Mikiso Iwasa, who had taken refuge behind his house, returned days later to search for his mother. She had been burnt beyond recognition.
"That wasn't a human, it was a thing. My mother was killed as a thing. Not as a human."
For a month afterward, he says he walked through the streets of Hiroshima looking for his sister and any help he could find.
"After that month, I started showing symptoms of illness – red spots appeared on my body, my throat hurt, I couldn't eat, I had a temperature, my gums bled, and my hair fell out. For 20 days I remained in bed, on the verge of death," said Iwasa.
"For 12 years the Hibakusha were left to themselves. So we helped each other. Especially because we were sick, we [couldn't] work. "If we do get a job, we get sick again. We lived with our sickness."
Many who survived the bomb, died later because of a lack of medical infrastructure and assistance from the Japanese government, which was struggling to recover from the attacks. Radiation sickness was not understood in the years immediately following the bombings, and many of the Hibakusha found themselves ostracized from society.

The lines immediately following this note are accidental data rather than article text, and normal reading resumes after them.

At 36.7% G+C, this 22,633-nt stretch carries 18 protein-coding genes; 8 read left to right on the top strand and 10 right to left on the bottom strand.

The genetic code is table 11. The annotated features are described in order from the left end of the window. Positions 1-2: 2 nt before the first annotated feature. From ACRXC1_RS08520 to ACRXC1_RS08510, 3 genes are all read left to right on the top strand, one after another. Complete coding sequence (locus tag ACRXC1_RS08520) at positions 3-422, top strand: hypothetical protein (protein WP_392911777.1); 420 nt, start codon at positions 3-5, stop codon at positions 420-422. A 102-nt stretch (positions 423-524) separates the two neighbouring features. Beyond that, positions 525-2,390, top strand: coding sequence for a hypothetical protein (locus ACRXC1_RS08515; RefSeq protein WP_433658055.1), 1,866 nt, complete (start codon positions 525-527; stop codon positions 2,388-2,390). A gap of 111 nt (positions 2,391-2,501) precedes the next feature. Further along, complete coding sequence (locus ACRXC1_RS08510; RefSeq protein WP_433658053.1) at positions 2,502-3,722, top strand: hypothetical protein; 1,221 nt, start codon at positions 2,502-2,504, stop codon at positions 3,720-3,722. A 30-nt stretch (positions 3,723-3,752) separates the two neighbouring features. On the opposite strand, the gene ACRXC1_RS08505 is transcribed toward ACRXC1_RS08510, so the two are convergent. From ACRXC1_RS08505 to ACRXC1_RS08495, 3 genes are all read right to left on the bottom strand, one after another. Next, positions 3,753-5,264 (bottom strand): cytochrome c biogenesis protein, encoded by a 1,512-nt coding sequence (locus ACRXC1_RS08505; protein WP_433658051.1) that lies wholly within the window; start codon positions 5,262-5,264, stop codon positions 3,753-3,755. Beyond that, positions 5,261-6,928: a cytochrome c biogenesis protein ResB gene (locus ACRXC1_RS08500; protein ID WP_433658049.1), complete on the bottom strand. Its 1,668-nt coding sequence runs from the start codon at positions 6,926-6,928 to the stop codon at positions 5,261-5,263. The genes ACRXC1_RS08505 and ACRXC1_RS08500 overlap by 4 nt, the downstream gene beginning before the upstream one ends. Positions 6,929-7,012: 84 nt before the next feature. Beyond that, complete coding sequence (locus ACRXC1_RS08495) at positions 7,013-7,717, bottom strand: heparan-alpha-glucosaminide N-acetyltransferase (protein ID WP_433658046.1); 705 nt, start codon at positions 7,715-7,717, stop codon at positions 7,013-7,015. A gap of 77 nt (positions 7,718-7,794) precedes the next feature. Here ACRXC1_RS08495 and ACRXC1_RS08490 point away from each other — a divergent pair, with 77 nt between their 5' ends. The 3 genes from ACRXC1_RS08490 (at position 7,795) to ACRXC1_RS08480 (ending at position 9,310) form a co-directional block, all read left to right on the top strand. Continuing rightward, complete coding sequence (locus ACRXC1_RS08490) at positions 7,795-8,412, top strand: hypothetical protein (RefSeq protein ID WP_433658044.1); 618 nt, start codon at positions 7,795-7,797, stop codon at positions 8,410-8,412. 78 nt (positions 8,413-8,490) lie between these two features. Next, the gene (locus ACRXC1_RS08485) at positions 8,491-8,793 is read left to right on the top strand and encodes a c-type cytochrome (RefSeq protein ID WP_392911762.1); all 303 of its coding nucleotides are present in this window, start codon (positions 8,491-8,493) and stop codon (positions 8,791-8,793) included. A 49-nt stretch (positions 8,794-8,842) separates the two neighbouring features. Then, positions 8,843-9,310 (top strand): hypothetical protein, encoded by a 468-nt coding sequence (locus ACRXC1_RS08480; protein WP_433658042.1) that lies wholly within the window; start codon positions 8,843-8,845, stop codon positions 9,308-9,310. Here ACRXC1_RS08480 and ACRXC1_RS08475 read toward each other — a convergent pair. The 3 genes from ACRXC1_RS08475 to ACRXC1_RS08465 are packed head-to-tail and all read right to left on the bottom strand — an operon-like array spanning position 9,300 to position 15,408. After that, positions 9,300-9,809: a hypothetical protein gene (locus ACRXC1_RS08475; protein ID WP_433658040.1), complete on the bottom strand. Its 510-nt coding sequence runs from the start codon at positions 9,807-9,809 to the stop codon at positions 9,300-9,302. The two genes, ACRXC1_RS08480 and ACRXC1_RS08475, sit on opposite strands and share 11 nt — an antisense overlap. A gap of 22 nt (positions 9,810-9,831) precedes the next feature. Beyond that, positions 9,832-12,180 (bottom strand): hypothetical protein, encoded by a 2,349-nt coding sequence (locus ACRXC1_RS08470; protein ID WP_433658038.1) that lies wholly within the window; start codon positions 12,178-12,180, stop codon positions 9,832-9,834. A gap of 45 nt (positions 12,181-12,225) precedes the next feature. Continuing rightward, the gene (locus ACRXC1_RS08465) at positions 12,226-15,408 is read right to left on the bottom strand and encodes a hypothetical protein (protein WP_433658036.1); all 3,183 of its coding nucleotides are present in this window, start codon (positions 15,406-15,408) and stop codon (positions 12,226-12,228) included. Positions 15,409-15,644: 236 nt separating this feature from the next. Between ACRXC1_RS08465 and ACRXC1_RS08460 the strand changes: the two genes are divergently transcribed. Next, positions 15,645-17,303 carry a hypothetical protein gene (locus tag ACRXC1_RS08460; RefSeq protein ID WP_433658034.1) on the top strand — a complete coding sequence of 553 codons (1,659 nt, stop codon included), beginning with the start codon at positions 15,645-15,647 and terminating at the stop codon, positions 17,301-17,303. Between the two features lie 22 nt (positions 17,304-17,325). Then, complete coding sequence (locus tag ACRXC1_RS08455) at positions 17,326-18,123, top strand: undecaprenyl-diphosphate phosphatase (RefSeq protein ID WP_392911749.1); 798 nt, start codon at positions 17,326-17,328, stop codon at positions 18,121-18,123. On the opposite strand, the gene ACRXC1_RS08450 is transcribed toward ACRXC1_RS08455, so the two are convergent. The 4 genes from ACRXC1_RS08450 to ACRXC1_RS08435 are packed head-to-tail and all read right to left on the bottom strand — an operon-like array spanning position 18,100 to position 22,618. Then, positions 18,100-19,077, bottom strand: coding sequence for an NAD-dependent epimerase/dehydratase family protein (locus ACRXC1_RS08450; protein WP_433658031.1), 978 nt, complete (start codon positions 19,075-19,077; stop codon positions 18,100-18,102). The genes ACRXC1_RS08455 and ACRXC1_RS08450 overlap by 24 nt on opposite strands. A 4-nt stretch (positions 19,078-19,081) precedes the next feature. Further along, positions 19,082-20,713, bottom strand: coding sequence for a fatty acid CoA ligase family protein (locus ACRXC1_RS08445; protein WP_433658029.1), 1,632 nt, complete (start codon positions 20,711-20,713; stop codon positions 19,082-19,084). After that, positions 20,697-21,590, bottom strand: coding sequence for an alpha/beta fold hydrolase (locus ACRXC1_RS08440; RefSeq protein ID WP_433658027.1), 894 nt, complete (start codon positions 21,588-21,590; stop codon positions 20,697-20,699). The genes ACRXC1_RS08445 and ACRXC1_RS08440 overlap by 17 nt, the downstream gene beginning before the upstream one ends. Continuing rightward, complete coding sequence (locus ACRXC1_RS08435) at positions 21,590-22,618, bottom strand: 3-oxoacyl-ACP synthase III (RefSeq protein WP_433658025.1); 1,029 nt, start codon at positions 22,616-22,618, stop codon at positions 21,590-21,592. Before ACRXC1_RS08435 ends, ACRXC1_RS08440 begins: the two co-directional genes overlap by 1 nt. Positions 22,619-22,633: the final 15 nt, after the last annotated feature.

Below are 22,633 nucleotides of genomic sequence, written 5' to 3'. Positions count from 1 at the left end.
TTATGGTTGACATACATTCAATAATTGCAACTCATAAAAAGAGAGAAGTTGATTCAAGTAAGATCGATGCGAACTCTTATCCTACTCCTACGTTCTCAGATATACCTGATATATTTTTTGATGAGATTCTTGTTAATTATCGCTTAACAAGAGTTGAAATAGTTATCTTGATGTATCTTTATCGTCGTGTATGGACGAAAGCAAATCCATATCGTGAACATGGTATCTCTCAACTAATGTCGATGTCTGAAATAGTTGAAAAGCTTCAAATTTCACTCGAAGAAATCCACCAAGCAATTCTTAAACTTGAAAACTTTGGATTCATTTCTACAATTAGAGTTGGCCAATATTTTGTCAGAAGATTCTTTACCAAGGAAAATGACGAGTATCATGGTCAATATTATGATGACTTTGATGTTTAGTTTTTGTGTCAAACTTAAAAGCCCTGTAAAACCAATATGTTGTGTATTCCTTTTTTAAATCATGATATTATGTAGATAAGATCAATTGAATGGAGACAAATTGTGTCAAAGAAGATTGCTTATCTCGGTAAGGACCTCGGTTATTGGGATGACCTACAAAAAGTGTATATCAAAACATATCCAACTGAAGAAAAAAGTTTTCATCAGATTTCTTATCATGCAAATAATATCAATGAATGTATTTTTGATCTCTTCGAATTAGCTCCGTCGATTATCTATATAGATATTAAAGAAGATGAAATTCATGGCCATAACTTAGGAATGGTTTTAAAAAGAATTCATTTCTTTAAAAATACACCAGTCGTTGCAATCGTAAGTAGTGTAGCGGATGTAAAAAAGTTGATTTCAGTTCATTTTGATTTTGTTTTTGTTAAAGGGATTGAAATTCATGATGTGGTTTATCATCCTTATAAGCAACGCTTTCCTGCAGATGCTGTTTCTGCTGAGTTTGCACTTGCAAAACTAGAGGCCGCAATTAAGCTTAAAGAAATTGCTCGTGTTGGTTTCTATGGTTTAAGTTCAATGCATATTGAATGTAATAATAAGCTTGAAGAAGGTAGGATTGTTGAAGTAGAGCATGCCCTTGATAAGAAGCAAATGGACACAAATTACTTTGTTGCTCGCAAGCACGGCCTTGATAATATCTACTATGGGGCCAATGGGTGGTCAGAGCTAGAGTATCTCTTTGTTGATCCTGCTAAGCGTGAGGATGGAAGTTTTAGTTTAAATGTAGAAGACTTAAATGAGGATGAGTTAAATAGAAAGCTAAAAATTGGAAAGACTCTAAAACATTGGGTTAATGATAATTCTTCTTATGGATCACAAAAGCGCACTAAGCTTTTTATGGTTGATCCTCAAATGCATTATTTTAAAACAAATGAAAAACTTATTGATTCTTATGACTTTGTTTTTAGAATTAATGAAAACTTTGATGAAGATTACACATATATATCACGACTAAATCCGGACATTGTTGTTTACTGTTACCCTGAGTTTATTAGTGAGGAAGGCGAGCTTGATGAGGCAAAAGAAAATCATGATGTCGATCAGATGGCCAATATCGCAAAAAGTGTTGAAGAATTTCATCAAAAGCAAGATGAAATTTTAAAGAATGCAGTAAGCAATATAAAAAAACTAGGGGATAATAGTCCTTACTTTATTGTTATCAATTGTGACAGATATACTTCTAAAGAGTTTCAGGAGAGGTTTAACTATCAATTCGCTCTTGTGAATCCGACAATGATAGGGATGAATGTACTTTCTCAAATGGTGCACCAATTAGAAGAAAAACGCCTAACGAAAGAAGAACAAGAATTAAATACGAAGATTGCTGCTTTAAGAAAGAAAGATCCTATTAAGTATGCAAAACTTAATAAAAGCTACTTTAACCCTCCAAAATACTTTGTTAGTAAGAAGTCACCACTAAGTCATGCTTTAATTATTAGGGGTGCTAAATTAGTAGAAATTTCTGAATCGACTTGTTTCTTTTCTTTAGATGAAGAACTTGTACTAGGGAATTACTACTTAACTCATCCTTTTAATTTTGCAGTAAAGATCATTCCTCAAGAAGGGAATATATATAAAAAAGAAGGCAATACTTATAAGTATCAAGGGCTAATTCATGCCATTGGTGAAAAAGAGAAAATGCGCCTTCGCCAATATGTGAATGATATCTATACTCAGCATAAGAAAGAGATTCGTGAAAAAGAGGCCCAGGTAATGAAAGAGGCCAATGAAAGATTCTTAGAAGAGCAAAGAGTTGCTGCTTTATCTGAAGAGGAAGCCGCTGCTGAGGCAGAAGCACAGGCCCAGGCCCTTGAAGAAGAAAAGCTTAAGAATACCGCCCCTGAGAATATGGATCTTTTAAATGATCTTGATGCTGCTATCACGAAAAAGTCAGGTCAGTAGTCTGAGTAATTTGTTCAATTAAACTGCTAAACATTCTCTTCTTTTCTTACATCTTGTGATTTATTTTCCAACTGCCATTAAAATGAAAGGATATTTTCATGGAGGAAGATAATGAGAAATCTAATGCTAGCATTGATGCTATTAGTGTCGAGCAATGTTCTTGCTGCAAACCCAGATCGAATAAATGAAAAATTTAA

But in 1957, 12 years after the explosions, a law was enacted, formally recognizing the survivors as the Hibakusha, and they were finally able to receive the medical treatment they deserved.
The Bulletin of Atomic Scientists estimates there are nearly 8,000 operational nuclear weapons around the world.
After a year of intense negotiations, the United States and Russia agreed in March to the most comprehensive arms control agreement in nearly two decades. If the START treaty is ratified by the Senate and Russian Parliament, it will cut the nuclear arsenals of both countries from around 2,200 deployed warheads each to 1,550.
The Hibakusha are quick to remind the world that it took merely two bombs, considered weak by today's standards, to wreak absolute devastation.
As they gather in the now rebuilt cities of Hiroshima and Nagasaki, on they are using the 65th anniversary of the bombings to warn the world of what they suffered.
"We have overcome and in order to not let the human race experience such atrocities, we have come to say abolish nuclear weapons and never create Hibakusha again," said Iwasa. "This is not something that we're doing for ourselves, but for you and all people to never have to experience this again."